Rotors ripping the air, four UH-1 Iroquois helicopters soared above Hohenfels for the last time at a retirement ceremony for the aircraft, April 27, 2011.
“This is the last of the Hueys in service in U.S. Army Europe,” said Col. John M. Spiszer, JMRC commander.
The original designation for the aircraft was HU-1 which led pilots to nickname it “Huey.” Though the designation was later changed to UH-1, the term Huey stuck.
Medal of Honor recipient retired Col. Bruce Crandall attended the ceremony as the guest of honor. Crandall, whose story was dramatized in the Mel Gibson film “We were Soldiers,” led the first major division operation of airmobile troops into Landing Zone X-ray in Vietnam’s la Drang Valley on Nov. 14, 1965.
Under extreme enemy fire, Crandall completed 22 flights in his unarmed Huey, evacuating some 70 wounded Soldiers and providing ammunition to the troops on the ground.
“I fell in love with the Huey the moment I got in,” Crandall said. “I bet most guys who flew it felt like that.”
Crandall praised not only the Huey’s versatility, but also its toughness.
“It would take a hell of a beating and keep flying,” he said. “On Nov. 14, half the ships were shot up. I changed helicopters and the next lift got shot up some more, and I went back to the first one. All you needed was enough duct tape to cover the holes.”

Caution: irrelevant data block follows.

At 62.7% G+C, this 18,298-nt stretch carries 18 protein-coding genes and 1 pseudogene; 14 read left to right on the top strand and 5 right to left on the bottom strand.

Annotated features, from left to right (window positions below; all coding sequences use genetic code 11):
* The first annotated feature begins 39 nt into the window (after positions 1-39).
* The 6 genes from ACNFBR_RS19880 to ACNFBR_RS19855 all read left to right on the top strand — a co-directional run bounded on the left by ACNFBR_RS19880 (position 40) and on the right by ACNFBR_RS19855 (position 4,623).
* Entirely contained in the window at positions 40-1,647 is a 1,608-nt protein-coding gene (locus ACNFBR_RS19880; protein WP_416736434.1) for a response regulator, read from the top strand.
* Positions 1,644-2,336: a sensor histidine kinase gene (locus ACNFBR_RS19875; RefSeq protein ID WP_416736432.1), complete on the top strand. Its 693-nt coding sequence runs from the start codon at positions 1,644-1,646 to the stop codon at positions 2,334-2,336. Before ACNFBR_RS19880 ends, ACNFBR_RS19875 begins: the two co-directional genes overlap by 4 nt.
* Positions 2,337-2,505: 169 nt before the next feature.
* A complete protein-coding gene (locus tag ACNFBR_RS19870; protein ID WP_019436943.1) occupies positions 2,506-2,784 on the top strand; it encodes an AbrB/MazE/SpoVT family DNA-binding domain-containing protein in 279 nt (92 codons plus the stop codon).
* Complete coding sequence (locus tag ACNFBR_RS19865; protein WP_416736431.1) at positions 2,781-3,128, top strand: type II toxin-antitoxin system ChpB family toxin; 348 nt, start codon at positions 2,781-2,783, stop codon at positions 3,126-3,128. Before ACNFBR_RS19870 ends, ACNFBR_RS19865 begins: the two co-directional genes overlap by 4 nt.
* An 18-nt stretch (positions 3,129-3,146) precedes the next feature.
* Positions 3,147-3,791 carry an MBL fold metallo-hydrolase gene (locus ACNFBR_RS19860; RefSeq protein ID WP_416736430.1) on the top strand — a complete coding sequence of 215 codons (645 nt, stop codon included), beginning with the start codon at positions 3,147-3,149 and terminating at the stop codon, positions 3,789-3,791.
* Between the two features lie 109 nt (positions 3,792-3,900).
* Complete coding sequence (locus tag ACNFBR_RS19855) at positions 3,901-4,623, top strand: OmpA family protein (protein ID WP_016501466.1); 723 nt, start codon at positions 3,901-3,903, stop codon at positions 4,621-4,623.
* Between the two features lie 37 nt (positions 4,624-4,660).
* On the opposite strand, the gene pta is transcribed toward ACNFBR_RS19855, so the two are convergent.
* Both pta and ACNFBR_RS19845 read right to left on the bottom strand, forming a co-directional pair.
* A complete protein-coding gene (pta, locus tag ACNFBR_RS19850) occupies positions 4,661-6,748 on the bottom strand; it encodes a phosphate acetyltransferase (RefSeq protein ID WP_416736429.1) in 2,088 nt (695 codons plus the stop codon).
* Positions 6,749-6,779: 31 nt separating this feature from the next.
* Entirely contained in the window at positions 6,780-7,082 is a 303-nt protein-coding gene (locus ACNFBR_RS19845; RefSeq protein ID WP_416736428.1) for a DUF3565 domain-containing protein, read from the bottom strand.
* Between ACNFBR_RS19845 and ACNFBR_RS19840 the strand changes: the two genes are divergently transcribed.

The Army began phasing out the Huey’s in the ’80s with the introduction of the UH-60 Black Hawk helicopter. With the introduction of the smaller, quieter, and more maneuverable UH-72A Lakotas, the retirement of the Army’s fleet of Hueys has accelerated. The Lakota is also replacing the UH-1 at the Joint Multinational Readiness Center..
Several guests took part in some final flights throughout the day, including Mayor Peter Braun of Schmidmuehlen.
“I was born near Hohenfels in Schmidmuehlen, and the whole time as a child till now, I hear the helicopters,” Braun said. “Now, the helicopters go, and it is a bit sad. I am going to miss them.”
Hohenfels Middle/High School science teacher Randall Roberts also enjoyed one of the last flights. Roberts flew Hueys for 15 years during his military career.
“It’s an emotional moment for me,” Roberts said. “I loved the Huey. It’s so friendly to fly. You could do every emergency procedure in the world and still recover in the Huey. I never thought I’d be in one again. It’s an extreme honor, but it’s a melancholy honor.”
The four helicopters flew to Ramstein Air Force Base after the ceremony where they will be airlifted to Florida, then rebuilt into dual-engine Huey 2S, and returned to service with the Department of State Air Wing.
Lt. Col. Brian Dillon, Joint Multinational Readiness Center senior aviation observer controller, said, “As we bid farewell to the UH-1 today, we’ll hold on to the legacy of the pilots and crew chiefs who flew her and kept her in the air.”
“It took men like Colonel Crandall to turn the UH-1 into an iconic aircraft. The UH-1 became a legendary aircraft because it was flown by legends,” he added.
Crandall said he has attended several retirement ceremonies for the Huey, even going up in the final flight at Yakima Training Center in Washington last February.
Many Hueys are still in use today, in foreign military as well as civilian service. The 78-year-old Crandall predicted the Huey will be in use somewhere for another 50 years.
“If I get to fly the last Huey, I’ll be 110 years old,” he joked.
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